Traditionally, the results of such magic are less fun; one might join the fairies in dancing and drinking for one night, only to find that a year and a day has passed for men and your friends think you dead and murdered. In the darker-still versions, one tends to find that your best friend who saw you last has been tried and executed for your murder, usually with you returning only after that friend has died, for maximum dramatic impact. In others, you might spend a night with the fairies only to find that over a hundred years have passed, your friends are all dead, and the world is completely changed and incomprehensible to you now. Again there are darker versions of this tale in which it seems that fairies either can or choose to only flout time for so long and all those decades you were missing for catch up with you at once and you age and crumble to dust in a few minutes. Yes, folklore did it before Indiana Jones and yes, it still sounds like a horrible way to die to me…

Children’s Books

Magic that can take you anywhere has been around for forever too, from magic carpets to disapparation. But as a child the first examples I had was a whole series of different stories with doors which could open instantly onto wherever you wanted to go. Mr Benn, for example, with the door in the fancy dress shop, or Morwen’s house in the Enchanted Forest Chronicles. In this series, Morwen’s house has two doors, front and back. In theory. In reality, the back door opens to wherever Morwen wants it to, be it her library or her backyard. But only Morwen can command the door; it’s her house after all. This idea of portals which can only be commanded by one person really captured my imagination too.

My favourite example of squiffy time-and-space travelling used on a grand scale is in The Neverending Story by Michael Ende. In the land of Fantastica (I know they call it Fantasia in the film, but it’s Fantastica in the books, I swear!) the rule is that if you want to go somewhere, you just set off in any random direction and you will arrive where you wanted to go. But if you actually wanted to go somewhere else (subconsciously, say) you will end up there instead. I have yet to figure out how the children in Fantastica go to school when they have exams. Maybe I’m thinking about this too hard…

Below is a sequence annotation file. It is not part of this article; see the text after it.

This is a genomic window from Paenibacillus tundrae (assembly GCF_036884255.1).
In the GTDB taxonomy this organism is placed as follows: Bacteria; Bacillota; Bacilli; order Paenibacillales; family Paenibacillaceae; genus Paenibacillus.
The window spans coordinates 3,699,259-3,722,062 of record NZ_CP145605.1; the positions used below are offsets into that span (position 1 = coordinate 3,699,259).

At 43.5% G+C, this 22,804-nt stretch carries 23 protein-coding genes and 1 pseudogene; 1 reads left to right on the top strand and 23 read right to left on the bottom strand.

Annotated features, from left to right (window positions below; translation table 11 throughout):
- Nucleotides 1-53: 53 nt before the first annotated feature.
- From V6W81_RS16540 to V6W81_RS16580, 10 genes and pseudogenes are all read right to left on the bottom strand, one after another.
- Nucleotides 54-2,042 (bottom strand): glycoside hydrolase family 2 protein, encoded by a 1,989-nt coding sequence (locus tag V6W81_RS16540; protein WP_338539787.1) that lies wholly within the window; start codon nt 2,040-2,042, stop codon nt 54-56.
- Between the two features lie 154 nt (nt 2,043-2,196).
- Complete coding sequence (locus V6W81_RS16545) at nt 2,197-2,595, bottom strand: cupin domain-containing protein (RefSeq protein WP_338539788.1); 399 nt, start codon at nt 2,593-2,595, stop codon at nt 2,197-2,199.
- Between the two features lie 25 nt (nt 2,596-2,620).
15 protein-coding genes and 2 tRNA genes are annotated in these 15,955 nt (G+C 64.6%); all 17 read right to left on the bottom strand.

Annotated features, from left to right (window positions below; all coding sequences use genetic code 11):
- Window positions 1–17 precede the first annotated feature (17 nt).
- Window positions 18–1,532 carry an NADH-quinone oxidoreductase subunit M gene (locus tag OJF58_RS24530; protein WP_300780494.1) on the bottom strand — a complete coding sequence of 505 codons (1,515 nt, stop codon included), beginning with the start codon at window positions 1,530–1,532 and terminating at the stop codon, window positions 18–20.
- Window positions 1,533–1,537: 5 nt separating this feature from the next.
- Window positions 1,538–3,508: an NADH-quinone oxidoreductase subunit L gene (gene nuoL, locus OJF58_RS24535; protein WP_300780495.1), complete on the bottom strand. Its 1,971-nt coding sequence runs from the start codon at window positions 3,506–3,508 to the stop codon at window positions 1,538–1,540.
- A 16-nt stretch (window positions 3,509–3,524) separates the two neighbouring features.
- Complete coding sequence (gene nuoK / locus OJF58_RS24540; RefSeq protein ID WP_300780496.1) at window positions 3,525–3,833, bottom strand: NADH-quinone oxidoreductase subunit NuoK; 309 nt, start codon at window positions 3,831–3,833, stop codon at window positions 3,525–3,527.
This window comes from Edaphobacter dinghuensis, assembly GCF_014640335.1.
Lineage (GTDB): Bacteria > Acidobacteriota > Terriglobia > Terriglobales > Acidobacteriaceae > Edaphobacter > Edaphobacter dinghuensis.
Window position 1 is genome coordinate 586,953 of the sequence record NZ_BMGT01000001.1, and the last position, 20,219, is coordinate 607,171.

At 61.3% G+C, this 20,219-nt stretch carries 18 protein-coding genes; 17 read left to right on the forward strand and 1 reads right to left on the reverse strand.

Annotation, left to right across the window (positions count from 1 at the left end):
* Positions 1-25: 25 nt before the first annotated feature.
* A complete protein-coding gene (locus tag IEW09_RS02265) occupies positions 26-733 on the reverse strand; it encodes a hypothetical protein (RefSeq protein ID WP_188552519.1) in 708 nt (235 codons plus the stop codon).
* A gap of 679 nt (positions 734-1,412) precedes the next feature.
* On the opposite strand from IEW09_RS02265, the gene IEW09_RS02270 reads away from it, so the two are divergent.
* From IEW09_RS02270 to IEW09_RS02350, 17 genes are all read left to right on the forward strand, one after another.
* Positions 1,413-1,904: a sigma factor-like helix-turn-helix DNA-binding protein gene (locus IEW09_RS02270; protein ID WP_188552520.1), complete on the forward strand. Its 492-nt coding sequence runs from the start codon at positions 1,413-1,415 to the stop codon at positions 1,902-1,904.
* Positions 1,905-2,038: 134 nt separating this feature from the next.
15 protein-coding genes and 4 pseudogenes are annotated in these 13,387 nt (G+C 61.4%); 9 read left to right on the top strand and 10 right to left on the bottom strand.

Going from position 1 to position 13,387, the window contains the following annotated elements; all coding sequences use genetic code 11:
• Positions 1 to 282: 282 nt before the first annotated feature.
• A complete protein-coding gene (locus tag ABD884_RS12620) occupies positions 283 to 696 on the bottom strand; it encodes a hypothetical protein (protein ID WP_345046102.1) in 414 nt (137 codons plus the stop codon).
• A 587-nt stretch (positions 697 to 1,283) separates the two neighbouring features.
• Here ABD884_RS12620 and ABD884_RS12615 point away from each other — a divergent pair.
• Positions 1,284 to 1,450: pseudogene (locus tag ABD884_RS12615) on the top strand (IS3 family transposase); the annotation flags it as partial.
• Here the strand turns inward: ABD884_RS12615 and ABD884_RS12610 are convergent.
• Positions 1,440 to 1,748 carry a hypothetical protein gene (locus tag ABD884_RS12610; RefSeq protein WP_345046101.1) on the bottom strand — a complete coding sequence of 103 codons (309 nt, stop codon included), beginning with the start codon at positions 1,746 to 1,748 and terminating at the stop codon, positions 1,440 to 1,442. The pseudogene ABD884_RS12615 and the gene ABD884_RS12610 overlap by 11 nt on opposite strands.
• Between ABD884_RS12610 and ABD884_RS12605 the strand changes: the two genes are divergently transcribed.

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So, having collected all these different ideas I liked and had seen could definitely work in a narrative context by others, I boiled them all together in a strong brew of late-night tea and biscuits, left them to stew for a lunar cycle and dried it off in the raging sun of a British summer!

And now comes the harder parts; coming up with some ideas of my own and making them work. Inspiration is a great place to start, but sooner or later you have to make some decisions of your own and build your own world, not keep playing in other people’s sandpits!

Found this post interesting or helpful? Check out the rest of the series here.

Posted in Chronicles in Creation

Fantasy Idioms: A Shortcut to Writing a New Language!

If readers take nothing else away from this series, I really hope you take any this top tip: When reading anything, keep a stack of post-its and a pen next to you at all times. As I read, any phrases or turns of speech that I really like get jotted down and stuck to the bookshelf next to my chair. Later they get collected and stuck into a note book so I can’t lose them. Continue reading “Fantasy Idioms: A Shortcut to Writing a New Language!”